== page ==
I’ve touched on this some in my Open Letter to Future Yogis, but I thought it was time to share my own yoga journey with all of you.
I started practicing yoga just after quitting Varsity Cheerleading at Virginia Tech. I was captured by the physicality of the practice, and the ability to be challenged in an environment that championed rejuvenation and a softer side of “coaching” than I was familiar with.
My youth included high intensity practices in AAU & USA Gymnastics, UCA & NCA Competitive Cheerleading, and USA Diving. The words, "practice is not about perfect, it's about practice," might as well have been spoken in foreign tongue the first time I heard them. I recall lots of feedback at practice; in fact, I remember some instances vividly. There was a moment in dance training at Stingray Allstars where my coach called me out, "What in God's name are you doing Carly?" I remember another moment at diving practice at The Westminster Schools; wherein, my coach picked up her chair and threw it in the water yelling, "This is not the right sport for you - go home." While the first memory is etched in my mind complete with the way my coaches words landed on my brave smile, the latter is a bit hazy. I can see the white plastic chair in the pool, and my coaches clipboard strewn on the deck; however, I can't recall whom was the diver guilty of upsetting our coach. I've always found it interesting which memories are stickier to dredge up. If I keep digging I will probably unveil something else about that day that I have purposefully buried from myself.
I was conditioned in Perfect 10 mentality; in fact, success in every sport I practiced before joining Stingray Allstars was ultimately dependent on the success of the individual practitioner. Between the ages of 6 and 15, I became fluent in performance on demand, a master of the 'brave smile', and familiar with feeling both disappointed in myself and over-joyously proud. Working hard and not placing in a competition was not a worry of mine; however, falling short of my potential was a fear. Fear can knock a back-handspring off a 6 inch balance beam straight to the floor. When fear interferes with ego and the citta (chatter) between your ears becomes too loud, confidence is overcome by apprehension in mere seconds. Fear is real.
When I left my first yoga class in Blacksburg, VA - I wasn't sure what to think. I was exhausted, rejuvenated, fulfilled, and still wanting more. I returned to yoga the next day, and the following, and it wasn't long before I swapped my drop-in classes for a membership, and knew the instructors as friends. Within the chaos of a college town, I found respite at InBalance Yoga where the community included both women and men from various stages (and ages) of life. If you are in college now, it's normal to get sick of being around people age 18-22, and in my experience, helpful to make friends with mentors and those younger than you as well. I will never forget my dear friend Ivi, a Mother with high-schoolers of her own, whom went out of her way to spend time getting to know me, sharing meals with me, and staying in touch over email to this day.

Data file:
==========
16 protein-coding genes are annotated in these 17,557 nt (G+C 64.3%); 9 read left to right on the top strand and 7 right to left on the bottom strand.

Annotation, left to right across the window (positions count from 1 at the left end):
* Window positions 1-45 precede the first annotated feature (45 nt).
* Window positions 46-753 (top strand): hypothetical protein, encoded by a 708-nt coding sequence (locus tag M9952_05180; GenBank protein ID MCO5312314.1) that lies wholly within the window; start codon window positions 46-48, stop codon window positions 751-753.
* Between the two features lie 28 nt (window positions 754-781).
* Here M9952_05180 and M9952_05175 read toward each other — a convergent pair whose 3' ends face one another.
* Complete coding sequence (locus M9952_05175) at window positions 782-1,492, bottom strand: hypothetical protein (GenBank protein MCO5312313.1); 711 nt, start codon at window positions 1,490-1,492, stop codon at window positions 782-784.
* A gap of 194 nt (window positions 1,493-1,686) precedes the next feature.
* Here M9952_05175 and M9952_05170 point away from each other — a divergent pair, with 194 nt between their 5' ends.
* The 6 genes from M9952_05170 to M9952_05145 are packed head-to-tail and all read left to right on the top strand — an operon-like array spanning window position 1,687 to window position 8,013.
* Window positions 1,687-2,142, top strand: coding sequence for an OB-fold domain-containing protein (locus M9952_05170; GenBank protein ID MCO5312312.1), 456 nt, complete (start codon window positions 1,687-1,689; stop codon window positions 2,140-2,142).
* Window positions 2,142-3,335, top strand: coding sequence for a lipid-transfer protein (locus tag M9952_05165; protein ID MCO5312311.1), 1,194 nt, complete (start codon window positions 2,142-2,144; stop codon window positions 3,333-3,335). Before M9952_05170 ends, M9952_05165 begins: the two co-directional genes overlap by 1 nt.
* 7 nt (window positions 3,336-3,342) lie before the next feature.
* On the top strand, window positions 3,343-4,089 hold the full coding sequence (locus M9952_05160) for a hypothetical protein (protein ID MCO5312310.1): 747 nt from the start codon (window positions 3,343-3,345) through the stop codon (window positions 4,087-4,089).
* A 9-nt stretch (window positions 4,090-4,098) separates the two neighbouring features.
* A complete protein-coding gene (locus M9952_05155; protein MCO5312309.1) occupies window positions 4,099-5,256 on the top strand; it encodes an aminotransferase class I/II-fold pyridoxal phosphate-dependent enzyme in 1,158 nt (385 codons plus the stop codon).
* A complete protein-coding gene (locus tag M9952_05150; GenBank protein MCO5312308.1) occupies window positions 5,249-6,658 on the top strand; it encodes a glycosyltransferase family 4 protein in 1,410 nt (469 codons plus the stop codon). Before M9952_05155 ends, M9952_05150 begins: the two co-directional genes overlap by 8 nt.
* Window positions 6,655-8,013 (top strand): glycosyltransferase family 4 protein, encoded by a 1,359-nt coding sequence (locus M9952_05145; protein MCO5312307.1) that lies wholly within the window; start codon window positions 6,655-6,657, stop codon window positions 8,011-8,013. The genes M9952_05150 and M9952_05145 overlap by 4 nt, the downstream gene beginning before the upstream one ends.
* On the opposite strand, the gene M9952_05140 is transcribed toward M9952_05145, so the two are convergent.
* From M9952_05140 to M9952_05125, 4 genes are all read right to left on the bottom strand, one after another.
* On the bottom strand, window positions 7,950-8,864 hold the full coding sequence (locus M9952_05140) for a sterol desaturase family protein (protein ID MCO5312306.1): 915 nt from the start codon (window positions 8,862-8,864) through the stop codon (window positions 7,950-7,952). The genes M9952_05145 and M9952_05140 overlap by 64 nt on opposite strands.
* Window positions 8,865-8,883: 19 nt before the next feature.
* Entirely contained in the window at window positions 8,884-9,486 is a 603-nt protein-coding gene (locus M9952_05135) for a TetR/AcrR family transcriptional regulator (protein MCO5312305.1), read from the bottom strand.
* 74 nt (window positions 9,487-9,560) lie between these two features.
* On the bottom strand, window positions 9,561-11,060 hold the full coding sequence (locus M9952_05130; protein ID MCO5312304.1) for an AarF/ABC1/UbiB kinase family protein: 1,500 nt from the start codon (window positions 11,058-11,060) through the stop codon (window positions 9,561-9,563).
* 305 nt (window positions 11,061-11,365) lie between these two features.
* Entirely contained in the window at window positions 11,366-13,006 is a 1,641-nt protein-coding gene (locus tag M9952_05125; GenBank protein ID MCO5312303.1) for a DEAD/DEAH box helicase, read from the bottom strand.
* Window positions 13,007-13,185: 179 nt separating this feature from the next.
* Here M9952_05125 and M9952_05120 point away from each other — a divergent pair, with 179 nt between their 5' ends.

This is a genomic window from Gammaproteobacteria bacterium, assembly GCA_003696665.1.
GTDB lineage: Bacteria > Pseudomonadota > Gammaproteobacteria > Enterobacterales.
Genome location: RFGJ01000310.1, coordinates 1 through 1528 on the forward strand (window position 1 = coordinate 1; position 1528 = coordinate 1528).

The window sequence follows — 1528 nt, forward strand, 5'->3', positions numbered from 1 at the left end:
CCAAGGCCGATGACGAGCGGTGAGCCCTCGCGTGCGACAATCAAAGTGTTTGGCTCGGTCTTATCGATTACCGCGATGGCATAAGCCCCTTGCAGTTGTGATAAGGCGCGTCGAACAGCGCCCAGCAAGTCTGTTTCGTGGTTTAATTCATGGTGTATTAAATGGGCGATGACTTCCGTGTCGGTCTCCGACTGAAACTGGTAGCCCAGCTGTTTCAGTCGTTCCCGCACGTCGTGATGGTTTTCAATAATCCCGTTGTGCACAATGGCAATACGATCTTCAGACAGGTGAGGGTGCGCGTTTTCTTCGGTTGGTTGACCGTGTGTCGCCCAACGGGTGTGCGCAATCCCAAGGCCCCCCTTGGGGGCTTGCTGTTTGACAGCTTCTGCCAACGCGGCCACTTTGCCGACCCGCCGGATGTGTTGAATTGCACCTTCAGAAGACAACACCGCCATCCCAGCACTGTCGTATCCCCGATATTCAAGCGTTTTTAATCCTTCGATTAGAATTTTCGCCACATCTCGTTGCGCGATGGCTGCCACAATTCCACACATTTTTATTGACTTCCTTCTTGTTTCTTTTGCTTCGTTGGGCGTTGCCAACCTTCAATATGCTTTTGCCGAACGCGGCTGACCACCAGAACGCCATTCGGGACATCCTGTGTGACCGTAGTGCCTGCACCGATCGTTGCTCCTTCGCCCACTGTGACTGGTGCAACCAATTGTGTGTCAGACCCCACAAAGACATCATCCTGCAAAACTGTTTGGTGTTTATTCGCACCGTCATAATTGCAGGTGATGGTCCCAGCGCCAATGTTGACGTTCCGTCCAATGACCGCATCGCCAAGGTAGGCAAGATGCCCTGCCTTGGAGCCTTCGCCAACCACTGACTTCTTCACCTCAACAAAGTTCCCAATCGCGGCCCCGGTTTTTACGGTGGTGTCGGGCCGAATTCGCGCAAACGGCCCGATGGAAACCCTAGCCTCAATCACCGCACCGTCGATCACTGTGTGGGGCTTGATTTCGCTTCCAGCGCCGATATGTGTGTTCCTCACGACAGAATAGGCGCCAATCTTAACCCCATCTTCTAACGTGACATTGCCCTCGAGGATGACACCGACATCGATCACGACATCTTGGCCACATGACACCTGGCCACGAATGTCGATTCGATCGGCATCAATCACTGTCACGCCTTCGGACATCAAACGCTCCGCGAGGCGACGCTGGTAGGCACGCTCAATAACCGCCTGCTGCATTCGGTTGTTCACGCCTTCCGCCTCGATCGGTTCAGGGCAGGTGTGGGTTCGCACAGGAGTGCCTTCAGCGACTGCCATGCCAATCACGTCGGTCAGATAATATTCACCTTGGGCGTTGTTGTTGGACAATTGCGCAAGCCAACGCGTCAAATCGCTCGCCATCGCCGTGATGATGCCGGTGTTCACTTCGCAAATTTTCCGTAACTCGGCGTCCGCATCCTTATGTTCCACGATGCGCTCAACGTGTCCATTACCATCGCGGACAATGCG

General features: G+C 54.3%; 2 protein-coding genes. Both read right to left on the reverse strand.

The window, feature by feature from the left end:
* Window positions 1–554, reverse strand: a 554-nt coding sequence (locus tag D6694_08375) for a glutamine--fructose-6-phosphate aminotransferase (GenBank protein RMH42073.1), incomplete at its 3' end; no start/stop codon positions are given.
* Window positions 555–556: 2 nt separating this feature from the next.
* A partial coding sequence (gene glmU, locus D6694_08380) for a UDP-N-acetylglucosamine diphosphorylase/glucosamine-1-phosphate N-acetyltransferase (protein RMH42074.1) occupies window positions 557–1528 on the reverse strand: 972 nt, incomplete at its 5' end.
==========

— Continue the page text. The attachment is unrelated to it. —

I’ve had many influential teachers whom have shaped my yoga practice and teaching over the years; in fact, I owe little pieces of my voice to each teacher whose class I've ever stepped in. A few instructors whom continue to inspire me are,
- Becky Crigger, previous Owner of Blacksburg’s first Heated Power Yoga Studio, InBalance Yoga. In 2010 Becky said, "You should do Yoga Teacher Training Carly." I went home and began searching for a summer program.
- Marie Belle Yoga, the yogi who taught me the first class I loved, and now a global traveller and fierce female practitioner. Marie Belle showed me the beauty in strength, and proved a strong practice was not just "show-ga."
- Jenn Richardson, La Jolla Yoga Instructor and lululemon athletica Yoga Ambassador who showed me how to incorporate various elements of yoga into a vinyasa flow. Jenn was the first person I saw mix elements of Kundalini, Meditation, and Pranayama all within a 90 minute class.
- Dana Trixie Flynn, Co-Owner and Co-Founder of Laughing Lotus, and the one whom lead my first Yoga Teacher Training in the Summer of 2011. Dana has the ability to make each and every yogi in her room feel seen. Her energy is insatiable, and her raw truth is refreshing. Before I left NYC to head back to Atlanta upon completing 200 Hours with Dana, she turned to me and said, "You will do big things."
- Baron Baptiste, Owner and Founder of Baptiste Power Yoga, and the man whom deserves credit in creating space for a worldwide community of like minded people. The Community that BPYI has fostered provides me with a yoga studio I can call Home in nearly every city and state I travel to.
(Astavakrasana - the picture below - was one of my favorite poses when I first started practicing! It felt kinda fancy, better yet, it's accessible in funky places and easier to knock out than it appears!)
While these moments, relationships, and pieces of my journey all contributed to my opening Thunderbolt Power Yoga. I feel like I have just begun sharing with you. Thunderbolt is home to Carly Grace Power Flow- a powerful alignment-based vinyasa flow that incorporates creative and intelligent sequencing. TPY is a space that fosters inspiring others through vulnerability and authenticity, creating room for letting loose- being #audaciously playful both on the yoga mat and off, and for having a home big enough for 40 sweaty friends you'll come to know as family.
Let me know what part of my story you'd like to learn more about in the comments!